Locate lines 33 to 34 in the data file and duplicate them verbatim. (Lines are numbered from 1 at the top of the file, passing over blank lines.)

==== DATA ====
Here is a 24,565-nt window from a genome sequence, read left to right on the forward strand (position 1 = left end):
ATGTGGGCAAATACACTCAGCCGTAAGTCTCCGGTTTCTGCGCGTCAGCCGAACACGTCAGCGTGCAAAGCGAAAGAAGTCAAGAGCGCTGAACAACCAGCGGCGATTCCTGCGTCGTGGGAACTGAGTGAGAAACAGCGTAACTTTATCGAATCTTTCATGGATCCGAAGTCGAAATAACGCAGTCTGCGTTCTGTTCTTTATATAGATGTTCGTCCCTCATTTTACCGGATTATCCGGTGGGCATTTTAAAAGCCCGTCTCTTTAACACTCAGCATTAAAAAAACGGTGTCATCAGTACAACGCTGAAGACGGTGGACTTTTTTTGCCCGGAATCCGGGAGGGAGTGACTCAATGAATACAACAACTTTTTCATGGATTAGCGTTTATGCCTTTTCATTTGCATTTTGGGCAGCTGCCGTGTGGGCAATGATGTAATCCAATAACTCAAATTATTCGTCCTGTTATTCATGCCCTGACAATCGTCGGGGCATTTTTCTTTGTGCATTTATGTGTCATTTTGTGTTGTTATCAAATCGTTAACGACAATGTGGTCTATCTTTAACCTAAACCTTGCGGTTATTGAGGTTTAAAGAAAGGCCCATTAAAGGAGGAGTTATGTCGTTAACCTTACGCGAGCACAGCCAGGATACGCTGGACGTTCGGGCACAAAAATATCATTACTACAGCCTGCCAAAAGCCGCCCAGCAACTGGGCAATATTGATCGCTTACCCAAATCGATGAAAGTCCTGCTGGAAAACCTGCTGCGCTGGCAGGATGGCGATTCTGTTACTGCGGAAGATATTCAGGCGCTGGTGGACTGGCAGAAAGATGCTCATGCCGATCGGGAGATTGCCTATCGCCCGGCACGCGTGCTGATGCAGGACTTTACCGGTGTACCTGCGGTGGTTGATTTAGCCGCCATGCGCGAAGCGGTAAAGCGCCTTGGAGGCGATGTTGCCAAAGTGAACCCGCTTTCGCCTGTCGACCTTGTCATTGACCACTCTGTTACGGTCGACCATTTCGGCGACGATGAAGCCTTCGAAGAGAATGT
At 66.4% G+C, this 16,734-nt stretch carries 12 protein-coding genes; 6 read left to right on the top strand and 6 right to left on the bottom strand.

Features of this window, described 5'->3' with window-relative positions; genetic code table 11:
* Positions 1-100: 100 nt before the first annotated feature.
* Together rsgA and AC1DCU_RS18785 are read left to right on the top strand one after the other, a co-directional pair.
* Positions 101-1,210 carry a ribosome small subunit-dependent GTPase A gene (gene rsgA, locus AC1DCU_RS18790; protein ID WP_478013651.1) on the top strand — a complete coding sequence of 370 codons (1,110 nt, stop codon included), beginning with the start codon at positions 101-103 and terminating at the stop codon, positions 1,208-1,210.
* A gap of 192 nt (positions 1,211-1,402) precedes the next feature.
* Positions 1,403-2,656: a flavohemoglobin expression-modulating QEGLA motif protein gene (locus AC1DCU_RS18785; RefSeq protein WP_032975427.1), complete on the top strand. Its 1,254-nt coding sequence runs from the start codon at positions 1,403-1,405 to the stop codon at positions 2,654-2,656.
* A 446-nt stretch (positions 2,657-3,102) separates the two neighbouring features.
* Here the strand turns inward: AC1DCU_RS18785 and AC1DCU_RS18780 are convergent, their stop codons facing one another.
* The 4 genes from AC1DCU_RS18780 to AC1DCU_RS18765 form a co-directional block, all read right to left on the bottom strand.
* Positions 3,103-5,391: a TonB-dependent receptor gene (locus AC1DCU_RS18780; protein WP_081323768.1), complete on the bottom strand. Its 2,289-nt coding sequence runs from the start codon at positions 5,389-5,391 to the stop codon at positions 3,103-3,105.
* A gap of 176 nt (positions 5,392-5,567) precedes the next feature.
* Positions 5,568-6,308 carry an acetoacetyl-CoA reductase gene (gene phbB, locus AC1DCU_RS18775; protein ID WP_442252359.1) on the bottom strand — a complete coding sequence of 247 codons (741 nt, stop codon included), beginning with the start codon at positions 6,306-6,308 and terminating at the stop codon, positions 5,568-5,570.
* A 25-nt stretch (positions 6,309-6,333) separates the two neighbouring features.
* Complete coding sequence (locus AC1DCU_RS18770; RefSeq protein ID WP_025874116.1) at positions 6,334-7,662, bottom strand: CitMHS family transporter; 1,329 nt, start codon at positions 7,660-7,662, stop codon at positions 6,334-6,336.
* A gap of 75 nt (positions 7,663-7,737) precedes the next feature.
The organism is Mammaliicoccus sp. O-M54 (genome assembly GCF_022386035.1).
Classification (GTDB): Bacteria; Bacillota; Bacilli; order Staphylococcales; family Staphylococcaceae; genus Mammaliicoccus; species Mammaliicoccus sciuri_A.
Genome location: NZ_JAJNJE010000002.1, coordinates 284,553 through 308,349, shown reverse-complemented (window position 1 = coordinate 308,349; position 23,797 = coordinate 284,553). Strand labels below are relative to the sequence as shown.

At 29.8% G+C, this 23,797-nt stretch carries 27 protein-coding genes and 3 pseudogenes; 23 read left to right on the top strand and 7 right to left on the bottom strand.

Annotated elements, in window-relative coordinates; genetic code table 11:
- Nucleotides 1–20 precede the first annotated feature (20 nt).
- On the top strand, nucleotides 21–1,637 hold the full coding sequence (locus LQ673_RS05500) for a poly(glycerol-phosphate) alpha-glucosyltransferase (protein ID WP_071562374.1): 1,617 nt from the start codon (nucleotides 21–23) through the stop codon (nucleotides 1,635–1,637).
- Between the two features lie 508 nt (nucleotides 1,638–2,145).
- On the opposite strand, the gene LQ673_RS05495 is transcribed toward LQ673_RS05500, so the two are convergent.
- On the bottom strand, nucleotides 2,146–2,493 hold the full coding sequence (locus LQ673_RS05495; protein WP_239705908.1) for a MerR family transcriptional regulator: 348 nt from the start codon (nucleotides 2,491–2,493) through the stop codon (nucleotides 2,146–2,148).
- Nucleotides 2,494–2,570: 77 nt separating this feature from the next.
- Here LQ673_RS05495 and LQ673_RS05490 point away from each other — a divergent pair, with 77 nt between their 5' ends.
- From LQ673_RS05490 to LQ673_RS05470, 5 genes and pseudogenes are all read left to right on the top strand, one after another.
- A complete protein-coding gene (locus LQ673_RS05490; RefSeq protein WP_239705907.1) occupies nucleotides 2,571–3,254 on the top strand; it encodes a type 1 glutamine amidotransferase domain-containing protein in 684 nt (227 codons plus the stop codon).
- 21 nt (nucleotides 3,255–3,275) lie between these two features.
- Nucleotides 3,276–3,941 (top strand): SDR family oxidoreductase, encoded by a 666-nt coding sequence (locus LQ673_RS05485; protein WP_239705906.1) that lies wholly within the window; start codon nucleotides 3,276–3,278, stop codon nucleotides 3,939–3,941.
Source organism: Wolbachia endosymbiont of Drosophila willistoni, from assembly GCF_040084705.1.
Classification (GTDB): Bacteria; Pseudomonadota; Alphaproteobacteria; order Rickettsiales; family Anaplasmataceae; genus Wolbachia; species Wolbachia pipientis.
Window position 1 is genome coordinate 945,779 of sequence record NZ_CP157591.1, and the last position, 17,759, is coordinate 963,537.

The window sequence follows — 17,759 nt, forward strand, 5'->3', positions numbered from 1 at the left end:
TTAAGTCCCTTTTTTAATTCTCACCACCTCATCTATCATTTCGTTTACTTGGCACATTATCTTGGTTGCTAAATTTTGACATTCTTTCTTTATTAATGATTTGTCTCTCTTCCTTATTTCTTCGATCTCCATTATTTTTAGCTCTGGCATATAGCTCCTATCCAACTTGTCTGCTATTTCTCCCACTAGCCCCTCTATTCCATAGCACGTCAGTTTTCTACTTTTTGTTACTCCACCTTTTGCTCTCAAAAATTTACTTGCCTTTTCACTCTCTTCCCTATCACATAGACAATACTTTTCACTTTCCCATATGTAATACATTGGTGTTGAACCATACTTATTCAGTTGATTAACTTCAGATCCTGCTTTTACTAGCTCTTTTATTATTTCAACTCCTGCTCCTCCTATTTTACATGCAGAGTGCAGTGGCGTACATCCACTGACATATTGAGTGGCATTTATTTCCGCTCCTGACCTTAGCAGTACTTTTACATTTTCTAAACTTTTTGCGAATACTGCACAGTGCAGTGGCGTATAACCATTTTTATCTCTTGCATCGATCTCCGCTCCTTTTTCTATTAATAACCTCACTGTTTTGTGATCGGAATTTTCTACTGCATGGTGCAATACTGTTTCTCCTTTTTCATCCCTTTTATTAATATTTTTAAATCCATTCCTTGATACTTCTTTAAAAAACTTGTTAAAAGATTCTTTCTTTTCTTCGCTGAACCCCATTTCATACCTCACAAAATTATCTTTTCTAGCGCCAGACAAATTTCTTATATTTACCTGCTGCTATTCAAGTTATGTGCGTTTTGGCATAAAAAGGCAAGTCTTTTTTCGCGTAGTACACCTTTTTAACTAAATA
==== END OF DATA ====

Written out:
- 21 nt (nucleotides 3,255–3,275) lie between these two features.
- Nucleotides 3,276–3,941 (top strand): SDR family oxidoreductase, encoded by a 666-nt coding sequence (locus LQ673_RS05485; protein WP_239705906.1) that lies wholly within the window; start codon nucleotides 3,276–3,278, stop codon nucleotides 3,939–3,941.